“I was raised with my mom always telling us we had to go to college, but we had to go to college for something that made money. I’m from a low-income background, and a lot of times, lights would go off, or we didn’t have money for food. It was always a financial struggle, so she wanted us to go to college to do something that would allow us to be financially stable on our own,” Villarreal said.

Choosing finance and economics was her way of meeting that requirement. But Villarreal knew she wanted to be able to help others. The only way she saw that happening with her current major was by making enough money to give back to those in need. 

During her time as a finance and economics major, Villarreal met a sorority sister who was majoring in social work and introduced her to the program. Recognizing this as a chance to make an impact, Villarreal took a leap of faith and switched her career path to social work.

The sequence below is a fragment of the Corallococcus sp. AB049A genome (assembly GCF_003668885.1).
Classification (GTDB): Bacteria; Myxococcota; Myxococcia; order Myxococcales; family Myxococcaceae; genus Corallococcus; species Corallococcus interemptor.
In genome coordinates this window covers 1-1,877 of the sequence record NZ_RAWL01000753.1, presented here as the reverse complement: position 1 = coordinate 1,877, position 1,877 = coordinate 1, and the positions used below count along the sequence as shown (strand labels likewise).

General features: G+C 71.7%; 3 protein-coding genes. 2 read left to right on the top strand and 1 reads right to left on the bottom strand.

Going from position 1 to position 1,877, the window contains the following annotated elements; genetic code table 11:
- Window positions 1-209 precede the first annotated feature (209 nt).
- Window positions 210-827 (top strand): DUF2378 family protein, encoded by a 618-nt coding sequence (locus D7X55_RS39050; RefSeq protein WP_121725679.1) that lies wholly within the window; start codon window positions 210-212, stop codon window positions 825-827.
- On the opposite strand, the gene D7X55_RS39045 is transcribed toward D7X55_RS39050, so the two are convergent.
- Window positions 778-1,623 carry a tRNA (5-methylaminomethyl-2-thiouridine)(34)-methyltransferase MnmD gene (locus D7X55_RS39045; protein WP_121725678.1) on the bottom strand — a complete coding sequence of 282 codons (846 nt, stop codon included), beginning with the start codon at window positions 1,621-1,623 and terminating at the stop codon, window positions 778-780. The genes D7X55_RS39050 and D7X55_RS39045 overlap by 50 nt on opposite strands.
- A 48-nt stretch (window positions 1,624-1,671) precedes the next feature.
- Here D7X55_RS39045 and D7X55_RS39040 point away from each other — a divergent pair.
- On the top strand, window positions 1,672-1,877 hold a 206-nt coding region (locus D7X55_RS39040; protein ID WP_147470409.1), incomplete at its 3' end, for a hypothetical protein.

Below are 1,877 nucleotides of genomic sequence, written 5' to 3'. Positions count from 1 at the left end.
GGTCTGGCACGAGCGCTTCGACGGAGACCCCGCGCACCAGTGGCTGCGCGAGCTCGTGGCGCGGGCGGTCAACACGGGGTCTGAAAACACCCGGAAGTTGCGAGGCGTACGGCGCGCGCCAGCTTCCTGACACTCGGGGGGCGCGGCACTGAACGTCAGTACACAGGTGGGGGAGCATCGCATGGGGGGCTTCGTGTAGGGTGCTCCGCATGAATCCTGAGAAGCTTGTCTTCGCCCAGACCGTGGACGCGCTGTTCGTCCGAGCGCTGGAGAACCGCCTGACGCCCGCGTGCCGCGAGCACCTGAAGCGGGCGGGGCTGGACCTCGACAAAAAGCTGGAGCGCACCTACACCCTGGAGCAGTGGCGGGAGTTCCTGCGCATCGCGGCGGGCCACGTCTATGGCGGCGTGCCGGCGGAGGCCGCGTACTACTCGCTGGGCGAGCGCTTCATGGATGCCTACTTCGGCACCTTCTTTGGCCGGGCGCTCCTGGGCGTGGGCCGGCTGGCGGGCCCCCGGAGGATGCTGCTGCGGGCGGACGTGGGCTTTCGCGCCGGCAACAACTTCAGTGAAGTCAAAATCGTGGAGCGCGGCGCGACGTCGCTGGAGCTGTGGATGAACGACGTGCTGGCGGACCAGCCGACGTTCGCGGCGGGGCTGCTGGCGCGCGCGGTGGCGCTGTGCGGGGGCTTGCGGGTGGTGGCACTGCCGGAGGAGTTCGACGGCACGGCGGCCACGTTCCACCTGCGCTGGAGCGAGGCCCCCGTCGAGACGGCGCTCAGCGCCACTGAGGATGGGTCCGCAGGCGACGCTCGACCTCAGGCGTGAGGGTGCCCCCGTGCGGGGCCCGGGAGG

“Switching majors was the hardest thing I had to do. I was beating myself up over it; I thought I wasn’t smart, I didn’t think I could do it,” she said.

Initially, she started in the Latina Student Union and later became president of the student organization. However, she soon found herself in Zeta Phi Beta, Incorporated — a historically black sorority on campus.

“Zeta caters to black communities because it is a marginalized community. We focus on service projects for the community, and we also do programming here on campus for black students,” Villarreal explained. “We exist solely to help give back to our communities because the majority of these organizations were founded on historically black campuses.”

As one of seven historically African American fraternities and sororities on campus, Villarreal works hard to make sure the work the Zeta’s are doing stands out.

Villarreal created a mentorship program before joining the Zeta’s and used her position within the sorority to expand it. Villarreal also worked on the Social Justice series, an ongoing project she had a hand in initiating.

“This semester is going to be about financial literacy and how it correlates to generational wealth within black communities, Villarreal said. “Another one is representation in positions of power, so like lawyers, doctors and judges.”